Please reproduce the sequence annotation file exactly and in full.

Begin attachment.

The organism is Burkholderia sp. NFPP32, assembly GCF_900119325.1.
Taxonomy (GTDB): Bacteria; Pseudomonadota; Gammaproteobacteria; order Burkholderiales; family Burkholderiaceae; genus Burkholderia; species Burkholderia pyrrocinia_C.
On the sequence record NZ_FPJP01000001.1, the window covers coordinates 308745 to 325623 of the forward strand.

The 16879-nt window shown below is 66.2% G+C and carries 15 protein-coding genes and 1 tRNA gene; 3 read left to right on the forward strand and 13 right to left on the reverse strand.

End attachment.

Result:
The organism is Burkholderia sp. NFPP32, assembly GCF_900119325.1.
Taxonomy (GTDB): Bacteria; Pseudomonadota; Gammaproteobacteria; order Burkholderiales; family Burkholderiaceae; genus Burkholderia; species Burkholderia pyrrocinia_C.
On the sequence record NZ_FPJP01000001.1, the window covers coordinates 308745 to 325623 of the forward strand.

The 16879-nt window shown below is 66.2% G+C and carries 15 protein-coding genes and 1 tRNA gene; 3 read left to right on the forward strand and 13 right to left on the reverse strand.